IN RE: the Claim of Carol (Smyers) WOODS

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Supreme Court, Appellate Division, Third Department, New York.

IN RE: the Claim of Carol (Smyers) WOODS, Respondent, v. MARRIOTT CORPORATION, Appellant. Workers' Compensation Board, Respondent.

Decided: July 26, 2001

Before:  MERCURE, J.P., CREW III, PETERS, MUGGLIN and LAHTINEN, JJ. Williams & Williams (Damon M. Gruber of counsel), Buffalo, for appellant. Losi & Gangi (Jeffery D. Gangi of counsel), Buffalo, for Carol Woods, respondent. Eliot Spitzer, Attorney-General (Iris A. Steel of counsel), New York City, for Workers' Compensation Board, respondent.

Appeal from a decision of the Workers' Compensation Board, filed October 18, 1999, which, inter alia, denied the employer's request to further develop the record.

Claimant, an employee of the Marriott Corporation (hereinafter the employer), sustained compensable injuries to her lower back on January 24, 1995 and July 19, 1995 while lifting heavy objects at work.   Claimant had no compensable lost time resulting from her January 1995 injury, but lost time from work since her July 1995 injury.   In February 1996, accident, notice and causal relationship were established for claimant's low back injuries in both cases and she was awarded benefits for lost time.

At an April 9, 1999 hearing, the employer raised the issue of apportionment for the first time, alleging that injuries sustained by claimant in a noncompensable 1975 automobile accident, which included a fractured pelvis, contributed to her work-related low back injuries.   The employer's request to develop the record on that issue by taking the testimony of claimant's physician was denied by the Workers' Compensation Law Judge (hereinafter WCLJ).   The employer's appeal to the Workers' Compensation Board, insofar as relevant to this appeal, resulted in an affirmance of the WCLJ's decision based upon the Board's finding that the record lacked “any evidence * * * that claimant was symptomatic and disabled following the 1975 injury” and that apportionment was not appropriate.   The employer now appeals from the Board's decision, claiming that the Board erred in denying its request to take the testimony of claimant's attending orthopedic surgeon, Edward Simmons, that it suffered prejudice as a consequence, that it is entitled by statute and Board rules to develop the record on the issue of apportionment and, thus, it was denied due process of law.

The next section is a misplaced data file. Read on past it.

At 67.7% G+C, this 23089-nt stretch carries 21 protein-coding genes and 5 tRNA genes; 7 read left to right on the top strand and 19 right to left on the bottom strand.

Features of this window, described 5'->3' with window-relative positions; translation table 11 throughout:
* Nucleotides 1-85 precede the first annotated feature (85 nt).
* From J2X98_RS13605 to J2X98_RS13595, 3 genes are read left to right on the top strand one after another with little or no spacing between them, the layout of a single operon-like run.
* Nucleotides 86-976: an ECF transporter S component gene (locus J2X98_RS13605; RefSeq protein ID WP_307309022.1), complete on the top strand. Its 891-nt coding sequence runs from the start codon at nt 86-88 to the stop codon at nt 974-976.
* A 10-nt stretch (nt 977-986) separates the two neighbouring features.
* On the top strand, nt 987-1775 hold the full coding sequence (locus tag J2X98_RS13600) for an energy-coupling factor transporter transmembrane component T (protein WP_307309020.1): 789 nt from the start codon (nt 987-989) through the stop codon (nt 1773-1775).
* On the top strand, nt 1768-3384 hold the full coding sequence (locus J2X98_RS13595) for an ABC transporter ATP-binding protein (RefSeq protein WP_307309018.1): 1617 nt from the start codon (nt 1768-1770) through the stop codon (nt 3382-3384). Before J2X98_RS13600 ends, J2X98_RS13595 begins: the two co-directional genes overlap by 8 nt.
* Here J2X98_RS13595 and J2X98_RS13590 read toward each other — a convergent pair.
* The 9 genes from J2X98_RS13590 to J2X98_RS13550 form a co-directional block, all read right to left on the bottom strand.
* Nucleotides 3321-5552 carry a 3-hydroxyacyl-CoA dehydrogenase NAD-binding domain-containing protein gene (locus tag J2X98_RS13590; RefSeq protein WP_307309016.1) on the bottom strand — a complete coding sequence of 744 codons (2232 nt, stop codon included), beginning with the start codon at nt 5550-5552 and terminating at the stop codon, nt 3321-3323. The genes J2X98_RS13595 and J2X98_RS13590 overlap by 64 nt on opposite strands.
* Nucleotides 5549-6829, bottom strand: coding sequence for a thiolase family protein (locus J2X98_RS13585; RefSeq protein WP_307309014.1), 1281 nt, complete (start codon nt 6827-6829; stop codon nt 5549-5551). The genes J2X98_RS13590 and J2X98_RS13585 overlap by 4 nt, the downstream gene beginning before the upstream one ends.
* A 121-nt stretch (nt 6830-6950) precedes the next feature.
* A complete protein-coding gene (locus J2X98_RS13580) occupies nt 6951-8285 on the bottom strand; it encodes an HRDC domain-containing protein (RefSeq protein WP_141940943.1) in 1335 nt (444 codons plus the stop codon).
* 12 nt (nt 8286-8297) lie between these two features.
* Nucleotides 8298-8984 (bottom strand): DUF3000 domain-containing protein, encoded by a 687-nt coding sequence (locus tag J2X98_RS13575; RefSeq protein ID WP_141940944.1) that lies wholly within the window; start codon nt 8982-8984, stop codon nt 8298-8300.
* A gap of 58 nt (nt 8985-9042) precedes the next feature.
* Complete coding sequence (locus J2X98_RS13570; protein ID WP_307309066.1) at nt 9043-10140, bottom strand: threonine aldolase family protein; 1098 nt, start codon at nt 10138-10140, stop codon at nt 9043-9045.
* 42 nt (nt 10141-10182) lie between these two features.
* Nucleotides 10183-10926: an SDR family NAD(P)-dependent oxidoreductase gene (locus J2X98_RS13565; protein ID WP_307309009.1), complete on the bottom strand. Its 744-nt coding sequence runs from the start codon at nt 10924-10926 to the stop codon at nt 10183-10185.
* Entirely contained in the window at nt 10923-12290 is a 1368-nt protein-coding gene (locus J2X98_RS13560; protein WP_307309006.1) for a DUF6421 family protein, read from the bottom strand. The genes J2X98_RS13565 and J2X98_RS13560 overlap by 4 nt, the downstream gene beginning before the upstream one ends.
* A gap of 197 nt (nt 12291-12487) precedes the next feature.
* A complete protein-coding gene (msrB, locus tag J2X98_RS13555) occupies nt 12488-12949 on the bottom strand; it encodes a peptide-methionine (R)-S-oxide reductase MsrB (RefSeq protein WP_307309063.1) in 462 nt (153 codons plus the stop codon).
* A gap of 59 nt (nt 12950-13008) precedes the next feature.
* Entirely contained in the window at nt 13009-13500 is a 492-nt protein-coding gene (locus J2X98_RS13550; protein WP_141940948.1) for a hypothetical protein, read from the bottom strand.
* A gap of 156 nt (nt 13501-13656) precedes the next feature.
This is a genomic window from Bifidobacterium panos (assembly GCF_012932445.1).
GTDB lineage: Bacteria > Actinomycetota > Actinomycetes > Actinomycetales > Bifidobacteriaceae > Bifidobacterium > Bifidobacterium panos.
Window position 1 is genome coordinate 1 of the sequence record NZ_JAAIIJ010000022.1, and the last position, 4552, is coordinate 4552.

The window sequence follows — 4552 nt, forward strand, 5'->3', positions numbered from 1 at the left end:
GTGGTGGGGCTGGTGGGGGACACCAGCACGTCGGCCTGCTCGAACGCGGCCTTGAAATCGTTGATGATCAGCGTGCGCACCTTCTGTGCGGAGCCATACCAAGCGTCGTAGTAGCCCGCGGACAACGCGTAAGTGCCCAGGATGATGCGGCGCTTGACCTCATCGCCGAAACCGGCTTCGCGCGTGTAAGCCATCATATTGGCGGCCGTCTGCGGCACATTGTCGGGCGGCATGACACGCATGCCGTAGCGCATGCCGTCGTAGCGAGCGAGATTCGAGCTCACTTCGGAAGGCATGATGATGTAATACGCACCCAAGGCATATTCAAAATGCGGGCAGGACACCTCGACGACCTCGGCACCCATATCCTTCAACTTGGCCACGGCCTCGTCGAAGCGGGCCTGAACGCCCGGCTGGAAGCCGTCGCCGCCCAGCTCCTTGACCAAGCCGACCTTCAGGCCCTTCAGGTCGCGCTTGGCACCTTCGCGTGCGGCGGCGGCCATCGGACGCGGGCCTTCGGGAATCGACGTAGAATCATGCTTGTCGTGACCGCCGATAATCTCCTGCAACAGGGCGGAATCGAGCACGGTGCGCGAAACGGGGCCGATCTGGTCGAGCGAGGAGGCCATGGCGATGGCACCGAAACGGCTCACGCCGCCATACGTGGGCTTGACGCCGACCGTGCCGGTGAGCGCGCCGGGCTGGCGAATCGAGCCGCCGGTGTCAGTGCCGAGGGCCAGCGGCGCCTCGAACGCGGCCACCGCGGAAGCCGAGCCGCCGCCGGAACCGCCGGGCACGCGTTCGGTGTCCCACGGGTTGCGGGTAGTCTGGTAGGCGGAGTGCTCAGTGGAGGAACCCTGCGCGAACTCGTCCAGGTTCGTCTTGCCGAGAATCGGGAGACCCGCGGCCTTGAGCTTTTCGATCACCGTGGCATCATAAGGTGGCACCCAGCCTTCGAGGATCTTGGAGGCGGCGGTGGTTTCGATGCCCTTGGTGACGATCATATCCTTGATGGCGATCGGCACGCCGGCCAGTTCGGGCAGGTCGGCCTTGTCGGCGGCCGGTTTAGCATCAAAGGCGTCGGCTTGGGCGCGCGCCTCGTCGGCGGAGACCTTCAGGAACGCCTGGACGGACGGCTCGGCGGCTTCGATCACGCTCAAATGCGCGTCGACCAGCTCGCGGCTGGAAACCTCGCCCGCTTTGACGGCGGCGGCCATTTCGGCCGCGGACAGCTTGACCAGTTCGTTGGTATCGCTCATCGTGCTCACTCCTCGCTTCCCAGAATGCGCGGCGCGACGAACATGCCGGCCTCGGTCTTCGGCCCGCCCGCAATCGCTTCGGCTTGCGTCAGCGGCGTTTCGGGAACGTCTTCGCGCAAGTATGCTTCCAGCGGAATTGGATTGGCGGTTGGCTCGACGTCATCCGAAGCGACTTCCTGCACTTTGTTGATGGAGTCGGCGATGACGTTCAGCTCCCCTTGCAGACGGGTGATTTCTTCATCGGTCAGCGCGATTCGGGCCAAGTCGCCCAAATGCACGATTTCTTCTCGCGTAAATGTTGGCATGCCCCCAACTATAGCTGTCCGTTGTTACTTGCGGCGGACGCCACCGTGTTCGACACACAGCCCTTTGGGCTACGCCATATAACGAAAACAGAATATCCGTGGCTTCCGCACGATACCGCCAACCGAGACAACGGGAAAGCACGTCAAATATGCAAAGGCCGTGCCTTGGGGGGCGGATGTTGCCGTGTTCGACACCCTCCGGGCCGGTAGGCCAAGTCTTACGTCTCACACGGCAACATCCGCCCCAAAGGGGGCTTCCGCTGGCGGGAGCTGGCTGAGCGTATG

Initially, we note that apportionment in workers' compensation cases presents a factual issue for Board determination (see, Matter of Knouse v. Millshoe, 260 A.D.2d 948, 950, 689 N.Y.S.2d 266) and “is inappropriate where the prior condition was not a compensable disability and where the claimant is fully employed and functioning effectively” (Matter of Kendle v. Colonie Masonry Corp. of Albany, 199 A.D.2d 701, 702, 605 N.Y.S.2d 484;  see, Matter of Ricci v. Riegel & Sons, 278 A.D.2d 673, 717 N.Y.S.2d 751;  Matter of Peziol v. VAW of Am., 245 A.D.2d 877, 667 N.Y.S.2d 70).   From the scant record before us we are able to conclude that claimant worked for the employer for at least a few years prior to 1995 without incident, was asymptomatic with regard to any low back problems during that period and had no compensable lost time prior to her July 1995 accident;  in short, claimant was fully employed and functioning effectively for the employer prior to July 1995.   Based on this record, we find substantial evidence to support the Board's determination that apportionment did not lie (see, Matter of Peziol v VAW of Am., supra;  Matter of Kendle v Colonie Masonry Corp. of Albany, supra;  Matter of Edmondson v. State Ins. Fund, 162 A.D.2d 833, 834, 557 N.Y.S.2d 737;  Matter of Di Fabio v. Albany County Dept. of Social Servs. ., 162 A.D.2d 775, 776, 557 N.Y.S.2d 688;  Matter of Zanetti v. Orange & Rockland Utils., 132 A.D.2d 761, 762, 517 N.Y.S.2d 323;  Matter of Carbonaro v. Chinatown Sea Food, 55 A.D.2d 756, 757, 389 N.Y.S.2d 640).

Finally, our finding that the Board was correct in determining that apportionment did not lie as a matter of law in this case renders the employer's remaining challenges academic and, therefore, they need not be addressed.

ORDERED that the decision is affirmed, without costs.



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